“If we have happy customers, they’re not going to want to go anywhere else,” he said. “If we treat them well and give them a good value, they will not want to get off the system.”
Other items on Wilson’s agenda will be close scrutiny of the city’s fl agging pension system, which has had to contribute unprecedented amounts into employee pension funds to ensure its viability, a review of employee health benefi ts and of ways to run the city more effi ciently and effectively.
“What you picked me to do is to come up with a plan to operate the city as small as possible and less expensive, while having all the things we expect out of the City of Vero Beach.”
Enough with the platitudes and sound bites. The election is over and the voters have issued a mandate for change. Now, comes the hard part, settling into council business and keeping promises to voters.
Picking the next mayor – from within
On Friday, the new council members will be sworn in and will join Sabe Abell, Tom White and Kevin Sawnick at the dais. The City of Vero Beach does not elect its mayor and vice mayor, but instead chooses them from within.
Members may nominate themselves or each other and, once the nomination is seconded, the council members vote. Should more than one member be nominated, council members must decide whom to vote for as mayor, then as vice mayor.
The mayor runs the meetings, sets the tone and helps shepherd discussion, but he or she is not permitted to make a motion to vote or take action on any matter. The mayor may second a motion.
For this reason, Charlie Wilson said he does not want to be mayor, as he wants the option to make motions on the issues he deems crucial to the next steps for the city.
Vice Mayor Tom White could not be reached on election night as to whether or not he would seek a promotion to mayor, a post he’s held before. Abell said he would accept a nomination to return to the mayor’s seat.
Whoever will be the next mayor, Wilson said he hopes to see a change in the way citizens are treated.
“I want to see fairness from the chair and I would like to see people feel welcome to come to the podium to speak to the council,” he said. “Even if they come to ask a question that you’ve answered 1,000 times, it’s the first time you’ve answered it for them.”
Kevin Sawnick would be an interesting choice for mayor. Known as someone who does not speak up a great deal, but who asserts valid points and advocates for the common citizen when he does, Sawnick could be the voice that would bring the disparate factions of the status quo and the change-makers together.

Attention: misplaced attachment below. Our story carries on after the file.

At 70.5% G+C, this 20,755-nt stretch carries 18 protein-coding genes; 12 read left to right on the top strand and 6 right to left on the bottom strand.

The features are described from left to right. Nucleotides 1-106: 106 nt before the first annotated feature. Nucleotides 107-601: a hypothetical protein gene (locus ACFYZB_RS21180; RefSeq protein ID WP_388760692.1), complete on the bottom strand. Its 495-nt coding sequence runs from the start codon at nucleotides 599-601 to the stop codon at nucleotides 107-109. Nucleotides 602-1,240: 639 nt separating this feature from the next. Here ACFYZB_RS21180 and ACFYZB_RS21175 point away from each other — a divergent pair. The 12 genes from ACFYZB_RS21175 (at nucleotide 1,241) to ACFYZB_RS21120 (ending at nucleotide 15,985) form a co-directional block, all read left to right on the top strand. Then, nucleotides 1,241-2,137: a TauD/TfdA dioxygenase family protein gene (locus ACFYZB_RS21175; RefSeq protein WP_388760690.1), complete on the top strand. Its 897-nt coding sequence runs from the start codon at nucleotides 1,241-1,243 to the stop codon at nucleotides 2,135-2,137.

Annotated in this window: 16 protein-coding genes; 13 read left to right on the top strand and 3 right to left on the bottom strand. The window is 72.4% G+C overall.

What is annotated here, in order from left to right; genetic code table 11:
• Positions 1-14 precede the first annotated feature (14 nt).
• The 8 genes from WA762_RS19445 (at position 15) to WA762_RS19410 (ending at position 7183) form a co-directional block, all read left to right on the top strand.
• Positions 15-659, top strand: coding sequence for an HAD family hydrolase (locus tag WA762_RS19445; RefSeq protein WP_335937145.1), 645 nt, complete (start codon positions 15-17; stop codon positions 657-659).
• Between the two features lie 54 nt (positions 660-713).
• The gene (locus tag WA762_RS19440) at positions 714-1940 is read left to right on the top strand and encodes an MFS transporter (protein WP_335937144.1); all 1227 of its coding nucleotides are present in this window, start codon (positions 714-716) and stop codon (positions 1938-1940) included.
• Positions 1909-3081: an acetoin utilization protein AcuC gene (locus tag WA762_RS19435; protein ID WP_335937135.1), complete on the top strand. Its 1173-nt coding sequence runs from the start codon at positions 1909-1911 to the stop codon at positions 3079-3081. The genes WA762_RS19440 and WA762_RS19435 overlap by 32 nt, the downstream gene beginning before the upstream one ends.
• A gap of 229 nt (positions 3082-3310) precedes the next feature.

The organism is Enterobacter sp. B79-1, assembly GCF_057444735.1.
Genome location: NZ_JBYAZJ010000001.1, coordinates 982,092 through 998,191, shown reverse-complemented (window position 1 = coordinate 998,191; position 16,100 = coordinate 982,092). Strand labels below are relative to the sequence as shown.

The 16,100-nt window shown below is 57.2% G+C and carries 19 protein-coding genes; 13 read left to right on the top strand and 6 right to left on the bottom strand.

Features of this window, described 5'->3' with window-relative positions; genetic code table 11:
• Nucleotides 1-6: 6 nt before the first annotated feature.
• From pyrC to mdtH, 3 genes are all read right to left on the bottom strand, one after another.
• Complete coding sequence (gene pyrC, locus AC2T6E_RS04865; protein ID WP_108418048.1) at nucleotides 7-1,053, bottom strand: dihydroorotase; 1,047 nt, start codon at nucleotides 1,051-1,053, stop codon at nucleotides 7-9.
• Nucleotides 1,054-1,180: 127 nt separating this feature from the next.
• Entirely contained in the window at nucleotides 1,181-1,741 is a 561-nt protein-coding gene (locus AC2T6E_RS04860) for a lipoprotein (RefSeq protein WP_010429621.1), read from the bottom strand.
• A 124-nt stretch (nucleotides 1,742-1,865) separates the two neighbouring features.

Sawnick, by far the youngest member of the council and the only Democrat, said he would accept a nomination for mayor if it meant that he could help push issues forward that are important to the people he represents.
“There are really two groups of people who talk to me the most about what’s going on in the city. The fi rst group is the older, retired folks and they’re very concerned about the utility issues,” he said. “The second group is the young people, a lot of them are working in Melbourne or Port St. Lucie and they’re concerned about good jobs and about having a social life here.”
When discussions get off track from reality, Sawnick has been known to bring council members back around to the concerns of actual people — some of whom are out of work, hurting and struggling to make ends meet.
What to do about the OUC contract?
Charlie Wilson campaigned on a platform of a radical change of course in short order — getting out of the pending contract with the Orlando Utilities Commission, which is set to go into effect on January 1.
Wilson has mounted the charge to challenge the contract on many fronts, not the least of which is the fact that four then-seated city council members have gone on record saying they did not fully read the contract before they signed it, and that staff had redacted portions containing costs and millions in fees if the city pulled out of the OUC contract.
Over the past few weeks, the city has pulled out all the stops in its public relations campaign to keep the OUC contract and stay in the power business.
Mayor Abell continues to stand by the contract.
“We spent a long time looking at the contract, and we felt we got a pretty good deal from OUC,” Abell said.
The only member of the 2008 council who was not part of the contract debacle, Sawnick, said the city has suffered for the way it was handled.
“I’m sure it seemed like the right thing to do at the time, you can always look back on things you did in the past and think that you could have done something better,” he said.
“Maybe the way it was done and kept from the public was the only practical way to do it, but it still looked very bad.”